So, in spite of my quaking knees, and mom’s wagging finger warning me not to do it, I pulled on my big boy pants and in my manliest inside voice exclaimed: “Can’t tell me…”, hopped in the saddle and got ready to ride. Visions of the bikers in the motorcycle hats of my childhood bolstered my courage.
It was a beautifully bright, sunny June morning as we took off: the six of us on four big road bikes rumbling through the West Michigan countryside happy as clams. The wet-my-pants jitters I would get at the beginning of a big ride melted away as the panoramic views unfolded around us, and the rich smells of roadside wildflowers and overly ripe roadkill only added to the adventure of the ride. Honestly, these are the things that are best appreciated from the seat of a motorcycle.
Ha, Ha, I thought to myself. This is the life, nothing to worry about here….
Somewhere on US131 near Big Rapids our group got split up: the two hotshot bikers in the lead, and about a quarter mile behind came Cheryl and I on our bikes. We were cruising along with traffic when, in the next instant, Cheryl frantically motioned for me to hit the shoulder. In that tiny moment, I glanced in my rearview mirror to see the blue oval Ford emblem on the hood of a car barreling down on us. The front bumper whistled by my bike, missing me by less than a foot. As we swooped over and pulled off and stopped on the shoulder, the car roared on, swerving from lane to lane, disappearing over the crest of the hill.
Taking a breath and pants check, we pulled back out into traffic determined to catch the lead bikes, who by now were out of sight. Cresting the hill, there, unbelievably, were one of the other bikes pulled over on the shoulder with the Ford death machine pulled in behind. We coasted in behind the car, got off and ran up to the group. After hugs and the “oh my gosh, you’re alive; Praise the Lord!” had been exchanged, I wandered back to the car. Opening the door and sitting in the passenger seat of the vehicle that moments earlier had very nearly created orphans of our two kids, I spotted a large open bottle of painkillers next to a Monster Gulp cup filled with booze and ice. A drunk driver.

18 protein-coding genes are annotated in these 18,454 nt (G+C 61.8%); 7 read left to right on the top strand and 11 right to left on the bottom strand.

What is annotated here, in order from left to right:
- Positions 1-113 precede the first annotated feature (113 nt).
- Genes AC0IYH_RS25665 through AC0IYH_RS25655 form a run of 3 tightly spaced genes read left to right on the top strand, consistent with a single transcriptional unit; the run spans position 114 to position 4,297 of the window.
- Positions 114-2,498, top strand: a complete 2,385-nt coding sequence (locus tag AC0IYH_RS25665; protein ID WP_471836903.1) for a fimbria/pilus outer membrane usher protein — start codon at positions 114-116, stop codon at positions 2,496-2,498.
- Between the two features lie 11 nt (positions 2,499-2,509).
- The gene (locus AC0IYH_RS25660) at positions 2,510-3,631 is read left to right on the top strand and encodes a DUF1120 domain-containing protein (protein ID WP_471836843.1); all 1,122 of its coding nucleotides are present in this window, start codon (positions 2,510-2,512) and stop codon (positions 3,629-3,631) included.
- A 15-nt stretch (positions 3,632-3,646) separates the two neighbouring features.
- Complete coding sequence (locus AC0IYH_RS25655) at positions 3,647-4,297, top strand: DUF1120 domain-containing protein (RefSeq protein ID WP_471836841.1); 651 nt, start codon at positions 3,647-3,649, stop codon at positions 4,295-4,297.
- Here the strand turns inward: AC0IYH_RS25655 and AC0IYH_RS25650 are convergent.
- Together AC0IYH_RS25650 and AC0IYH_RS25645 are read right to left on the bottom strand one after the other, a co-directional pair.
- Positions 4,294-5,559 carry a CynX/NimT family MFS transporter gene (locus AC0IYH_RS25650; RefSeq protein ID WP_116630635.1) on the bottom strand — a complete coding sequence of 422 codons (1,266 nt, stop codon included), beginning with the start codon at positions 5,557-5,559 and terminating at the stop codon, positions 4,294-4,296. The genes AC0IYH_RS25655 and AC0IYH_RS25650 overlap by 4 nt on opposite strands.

Steve, on the other lead bike, pulled in behind us. He had gone back around to see if we had been hit by the drunk who was now lying incoherent and sobbing in the grass of the shoulder. “Boy, am I glad to see you two. I thought for sure she’d run you both right over, especially when you didn’t show up. Man, oh, man, I can’t believe it. I watched the whole thing in my mirror.”
The police arrived shortly thereafter, gathering our information and arresting the driver.
“Your guardian angels were watching out for you today; have a nice day.” the officer commented before sending us on our way. Oh, we will, we will: it’s already been quite nice, thank you.
In spite of the excitement at the outset, the rest of that trip was simply wonderful. So many interesting things we saw and experienced, curious and welcoming people we crossed paths with. And, we arrived home in one piece.
Our group rode together for about ten years. We travelled a large swath of this beautiful country, experiencing life on the road for weeks at a time. We got to see and do things that are best done on the seat of a motorcycle. But, as is too often the case when motorcycling, we also had more close calls. Deer, slips off the road onto the shoulder, and way too many distracted drivers, cell phones in hand. Thankfully, we always made it home shiny side up….
And, yes, mom did find out. One day after the beans had been spilled, the air cleared, and the dust settled, she looked at me, wagged her finger and simply asked: “When do I get a ride?”